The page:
Bury St Edmunds/Risby: Death crash driver hopes family of tragic cyclist Julian Evans will one day forgive her
11:06 10 January 2014
A motorist who caused the death of a Suffolk cyclist by careless driving has expressed the hope that his devastated family will one day be able to forgive her for their tragic loss.
Deborah Lumley-Holmes was behind the wheel of her Nissan Micra on Newmarket Road, Risby, on October 7, 2012, when she drove into the back of a bicycle ridden by 51-year-old Julian Evans.
Mr Evans, of Woodland Close, Risby, was knocked off his bike and died in hospital from his injuries the following day, Ipswich Crown Court heard.
Lumley-Holmes, 53, of Cannon Street, Bury St Edmunds admitted causing Mr Evans’ death by careless driving and was given a six month prison sentence suspended for 12 months and banned from driving for 12 months. She was also ordered to do 200 hours unpaid work in the community and to attend a women’s emotional wellbeing course.
Sentencing her, Judge John Holt described the case as an “absolute tragedy” for everyone involved.
He had read four victim impact statements and he said to describe the reaction of family members to Mr Evans’ death as “devastated” was inadequate.
“You can’t explain what happened and I accept that, so precisely why you didn’t see Mr Evans will remain a mystery,” said the judge.
He said the accident happened in daylight and even accepting the view of her own expert Lumley-Holmes would have had a clear view of Mr Evans for 60m which meant that if she was driving at 30mph he would have been in her view for four-and-a half seconds. If she was driving at 40mph he would have been in her view for three-and-a half seconds.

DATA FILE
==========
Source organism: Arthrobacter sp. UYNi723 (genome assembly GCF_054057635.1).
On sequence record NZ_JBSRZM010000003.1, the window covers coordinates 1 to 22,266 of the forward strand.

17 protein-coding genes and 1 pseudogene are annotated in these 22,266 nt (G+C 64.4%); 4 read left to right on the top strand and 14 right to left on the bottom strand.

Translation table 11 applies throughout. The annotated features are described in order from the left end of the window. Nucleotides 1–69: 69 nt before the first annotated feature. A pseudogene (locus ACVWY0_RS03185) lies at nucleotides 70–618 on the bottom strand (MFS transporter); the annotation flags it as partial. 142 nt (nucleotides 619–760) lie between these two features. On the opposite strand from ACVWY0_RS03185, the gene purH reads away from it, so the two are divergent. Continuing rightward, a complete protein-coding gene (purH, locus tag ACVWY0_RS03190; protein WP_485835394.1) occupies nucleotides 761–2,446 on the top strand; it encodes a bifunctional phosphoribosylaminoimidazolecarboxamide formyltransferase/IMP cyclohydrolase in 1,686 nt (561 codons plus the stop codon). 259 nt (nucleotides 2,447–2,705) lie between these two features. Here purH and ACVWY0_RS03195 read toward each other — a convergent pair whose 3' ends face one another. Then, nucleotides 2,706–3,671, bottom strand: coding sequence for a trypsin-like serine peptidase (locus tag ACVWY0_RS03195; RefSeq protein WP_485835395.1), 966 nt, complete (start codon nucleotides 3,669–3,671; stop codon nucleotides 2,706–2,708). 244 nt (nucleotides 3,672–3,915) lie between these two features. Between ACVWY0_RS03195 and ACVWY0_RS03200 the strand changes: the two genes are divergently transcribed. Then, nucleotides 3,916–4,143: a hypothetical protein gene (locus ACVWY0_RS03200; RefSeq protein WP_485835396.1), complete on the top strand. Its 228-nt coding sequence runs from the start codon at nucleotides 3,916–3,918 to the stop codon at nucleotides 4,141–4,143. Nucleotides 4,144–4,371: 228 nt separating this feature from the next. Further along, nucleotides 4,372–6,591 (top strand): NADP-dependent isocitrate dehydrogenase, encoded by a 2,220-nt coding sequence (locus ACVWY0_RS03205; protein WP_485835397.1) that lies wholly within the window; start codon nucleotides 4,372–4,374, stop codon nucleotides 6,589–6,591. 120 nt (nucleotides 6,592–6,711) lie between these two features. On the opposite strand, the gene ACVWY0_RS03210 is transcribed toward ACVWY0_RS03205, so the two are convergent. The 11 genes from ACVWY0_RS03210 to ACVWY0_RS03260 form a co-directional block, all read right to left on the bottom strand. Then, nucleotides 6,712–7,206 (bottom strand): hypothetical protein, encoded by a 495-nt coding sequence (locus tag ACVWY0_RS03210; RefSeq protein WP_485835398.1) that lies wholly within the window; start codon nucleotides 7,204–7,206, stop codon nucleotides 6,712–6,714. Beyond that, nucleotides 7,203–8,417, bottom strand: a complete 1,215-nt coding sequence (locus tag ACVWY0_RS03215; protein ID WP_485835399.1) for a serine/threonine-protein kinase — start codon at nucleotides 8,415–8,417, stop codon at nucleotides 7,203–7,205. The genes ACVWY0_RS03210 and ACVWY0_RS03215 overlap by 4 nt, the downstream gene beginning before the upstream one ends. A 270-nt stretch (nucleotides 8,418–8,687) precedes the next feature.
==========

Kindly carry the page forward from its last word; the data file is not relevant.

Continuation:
After yesterday’s sentencing hearing Mr Evans’ family declined to comment but Lumley-Holmes said: “ I would like to say how very sorry and devastated I am for the accident and tragic loss of Julian Evans and to say how sorry I am for the loss, hurt and suffering this has caused the family and those dear to him.
“I pray and hope that in the future the family can forgive me for their tragic loss.”
Robert Sadd, prosecuting, said the accident had happened on a straight stretch of road and Lumley-Holmes should have seen Mr Evans, who was dressed in a light blue shirt and shorts.
He said police accident investigators had conservatively estimated Mr Evans would have been visible to Lumley-Holmes for 200m and this meant that if she was travelling at 30mph she would have had 11 seconds to see him. “This was not momentary inattention,” said Mr Sadd.
Michael Procter, for Lumley-Holmes, said his client, who has no previous convictions, had no recollection of seeing Mr Evans before the accident.
He described her as an “exemplary citizen” and said in addition to raising £18,000 for charity she had worked as a volunteer at a local hospice and had done this even when she had breast cancer.
On the day in question she had taken an elderly neighbour suffering from dementia shopping in Newmarket and was driving home when the collision took place.
Mr Procter said Lumley-Holmes accepted she should have seen Mr Evans and was “devastated and horrified” at what had happened.
Mr Evans, who was known as “Jules” to family and friends had lived in Risby for 14 years and worked as a regional sales manager for a company based in West Yorkshire. He was married with a step-daughter.